Matt Yglesias offers another analysis of "Islamo-Fascism" (which, like the griffon and the unicorn, doesn't exist per se, but is cobbled together from the parts of other beasts):
I briefly considered responding to Christopher Hitchens' defense of "Islamofascism" (the term not the doctrine) via a roundabout discussion of Orwell fetishism, but suffice it to say that I identify with the pragmatist tradition and the thing to ask about a term like this is what does "Islamofascism" do.
And it's pretty clear what it does, namely provide a spurious patina of unity and sameness to diverse phenomena involving Muslims Behaving Badly so that al-Qaeda, Hezbollah, Hamas, Iran, Assad, Saddam, Iraqi insurgents, Somali Islamists, plus sundry oppressive folk practices common in portions of the Islamic world like female genital mutilation in parts of Africa, "honor killings" in parts of South Asia, etc. The question to ask ourselves is what, if anything, is accomplished by devising and deploying a term that unites all those phenomena. If you want to use emotional outrage at 9/11 to leverage political support for an invasion of Iraq, then the answer is obviously "yes." Similarly, if you want to leverage outrage at 9/11 into political support for a bombing campaign in Iran then the answer is "yes."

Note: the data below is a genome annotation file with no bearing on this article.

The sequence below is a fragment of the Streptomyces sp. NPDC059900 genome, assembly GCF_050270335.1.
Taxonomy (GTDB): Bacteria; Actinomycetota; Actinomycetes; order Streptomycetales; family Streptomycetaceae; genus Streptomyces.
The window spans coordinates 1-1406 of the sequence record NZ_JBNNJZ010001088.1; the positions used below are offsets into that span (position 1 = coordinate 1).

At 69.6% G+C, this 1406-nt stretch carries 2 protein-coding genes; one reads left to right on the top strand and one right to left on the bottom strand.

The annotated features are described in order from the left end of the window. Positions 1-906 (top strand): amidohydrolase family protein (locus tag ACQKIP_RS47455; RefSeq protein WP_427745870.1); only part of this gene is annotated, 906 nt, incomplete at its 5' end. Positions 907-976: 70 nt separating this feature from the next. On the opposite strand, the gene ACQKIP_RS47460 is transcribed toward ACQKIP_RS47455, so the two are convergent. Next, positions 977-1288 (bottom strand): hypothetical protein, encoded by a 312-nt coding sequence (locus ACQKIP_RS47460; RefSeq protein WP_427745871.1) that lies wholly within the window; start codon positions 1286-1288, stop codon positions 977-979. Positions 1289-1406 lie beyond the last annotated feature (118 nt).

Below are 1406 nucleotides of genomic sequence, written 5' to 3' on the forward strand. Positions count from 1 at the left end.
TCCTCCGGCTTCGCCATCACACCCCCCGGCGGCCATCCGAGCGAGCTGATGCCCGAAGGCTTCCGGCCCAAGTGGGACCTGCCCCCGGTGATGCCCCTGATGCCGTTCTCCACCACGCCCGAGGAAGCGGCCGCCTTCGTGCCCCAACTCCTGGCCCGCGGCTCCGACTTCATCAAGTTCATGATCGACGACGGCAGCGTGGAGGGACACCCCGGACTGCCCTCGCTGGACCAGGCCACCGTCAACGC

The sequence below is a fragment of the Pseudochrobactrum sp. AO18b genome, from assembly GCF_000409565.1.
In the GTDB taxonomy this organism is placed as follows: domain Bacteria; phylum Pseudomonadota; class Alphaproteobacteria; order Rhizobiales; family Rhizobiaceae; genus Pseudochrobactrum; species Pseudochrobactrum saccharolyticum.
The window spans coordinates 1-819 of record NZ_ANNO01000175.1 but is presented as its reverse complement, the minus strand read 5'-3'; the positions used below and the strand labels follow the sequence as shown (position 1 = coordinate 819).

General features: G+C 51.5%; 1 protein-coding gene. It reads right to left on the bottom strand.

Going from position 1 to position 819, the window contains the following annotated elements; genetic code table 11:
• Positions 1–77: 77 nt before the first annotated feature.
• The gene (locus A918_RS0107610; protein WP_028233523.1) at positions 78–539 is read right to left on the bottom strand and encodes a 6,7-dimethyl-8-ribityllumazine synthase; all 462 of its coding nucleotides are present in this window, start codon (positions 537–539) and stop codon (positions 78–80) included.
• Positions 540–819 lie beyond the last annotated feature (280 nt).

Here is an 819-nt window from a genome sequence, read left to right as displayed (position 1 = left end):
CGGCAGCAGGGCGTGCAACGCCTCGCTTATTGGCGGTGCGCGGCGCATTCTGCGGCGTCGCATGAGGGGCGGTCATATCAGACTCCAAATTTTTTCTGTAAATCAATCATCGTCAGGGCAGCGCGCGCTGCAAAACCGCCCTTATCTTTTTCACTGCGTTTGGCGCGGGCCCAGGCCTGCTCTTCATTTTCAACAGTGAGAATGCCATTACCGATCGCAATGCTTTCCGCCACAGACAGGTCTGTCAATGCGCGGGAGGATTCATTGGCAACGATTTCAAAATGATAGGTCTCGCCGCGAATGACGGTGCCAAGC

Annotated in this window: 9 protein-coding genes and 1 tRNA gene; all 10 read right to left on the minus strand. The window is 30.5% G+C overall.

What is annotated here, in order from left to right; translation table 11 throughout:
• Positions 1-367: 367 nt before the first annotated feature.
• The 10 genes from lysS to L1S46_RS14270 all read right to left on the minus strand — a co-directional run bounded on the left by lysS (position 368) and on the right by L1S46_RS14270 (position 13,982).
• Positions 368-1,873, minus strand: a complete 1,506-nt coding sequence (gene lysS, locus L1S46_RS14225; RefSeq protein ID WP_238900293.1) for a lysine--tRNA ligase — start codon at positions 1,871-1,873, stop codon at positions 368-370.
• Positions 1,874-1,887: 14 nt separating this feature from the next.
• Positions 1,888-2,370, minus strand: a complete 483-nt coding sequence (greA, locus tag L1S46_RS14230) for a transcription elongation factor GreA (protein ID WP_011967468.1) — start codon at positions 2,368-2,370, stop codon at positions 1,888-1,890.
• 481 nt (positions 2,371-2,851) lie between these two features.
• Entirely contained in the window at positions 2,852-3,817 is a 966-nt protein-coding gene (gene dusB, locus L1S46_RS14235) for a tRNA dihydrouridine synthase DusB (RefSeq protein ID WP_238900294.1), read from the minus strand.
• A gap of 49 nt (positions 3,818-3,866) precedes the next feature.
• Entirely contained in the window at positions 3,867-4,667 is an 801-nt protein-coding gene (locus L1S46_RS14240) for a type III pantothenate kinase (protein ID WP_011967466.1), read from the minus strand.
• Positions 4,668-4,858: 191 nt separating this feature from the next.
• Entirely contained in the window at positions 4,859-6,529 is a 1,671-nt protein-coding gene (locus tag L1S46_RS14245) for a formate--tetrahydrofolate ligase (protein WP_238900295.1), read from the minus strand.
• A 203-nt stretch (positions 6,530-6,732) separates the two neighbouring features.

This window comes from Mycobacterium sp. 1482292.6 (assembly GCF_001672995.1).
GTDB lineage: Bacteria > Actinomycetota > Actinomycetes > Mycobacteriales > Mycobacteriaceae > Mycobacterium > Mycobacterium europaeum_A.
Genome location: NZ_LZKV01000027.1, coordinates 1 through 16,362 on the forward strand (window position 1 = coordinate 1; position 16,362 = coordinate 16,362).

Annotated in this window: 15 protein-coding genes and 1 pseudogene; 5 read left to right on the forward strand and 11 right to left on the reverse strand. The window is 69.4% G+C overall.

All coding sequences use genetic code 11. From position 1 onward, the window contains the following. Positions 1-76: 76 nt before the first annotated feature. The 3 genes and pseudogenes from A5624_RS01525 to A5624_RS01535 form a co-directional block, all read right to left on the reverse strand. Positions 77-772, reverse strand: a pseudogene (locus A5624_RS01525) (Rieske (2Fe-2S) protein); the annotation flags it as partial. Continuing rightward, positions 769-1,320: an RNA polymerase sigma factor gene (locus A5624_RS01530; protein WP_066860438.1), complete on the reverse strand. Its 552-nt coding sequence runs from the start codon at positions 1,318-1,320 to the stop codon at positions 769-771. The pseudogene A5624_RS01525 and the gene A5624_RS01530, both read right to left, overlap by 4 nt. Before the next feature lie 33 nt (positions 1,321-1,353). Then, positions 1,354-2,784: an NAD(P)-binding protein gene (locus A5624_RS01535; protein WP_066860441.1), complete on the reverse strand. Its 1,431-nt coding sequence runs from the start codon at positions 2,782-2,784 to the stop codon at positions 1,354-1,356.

But I don't want to do either of those things, and, indeed, I think the people who do like to do those things are having an immensely detrimental impact on our ability to understand events in the contemporary world and pull the United States out of the foreign policy tailspin we've been in recently. Which is a long way of saying, I'm not buying.
Leaving aside for a moment that I'm pretty sure you can't answer "yes" to "what is accomplished by devising and deploying a term that unites all those phenomena," I'm pretty sure I get Matt's point, and agree with it. This is what happens when you couple the off-the-cuff style of blogging with the desire to offer a serious analysis of a very un-serious term.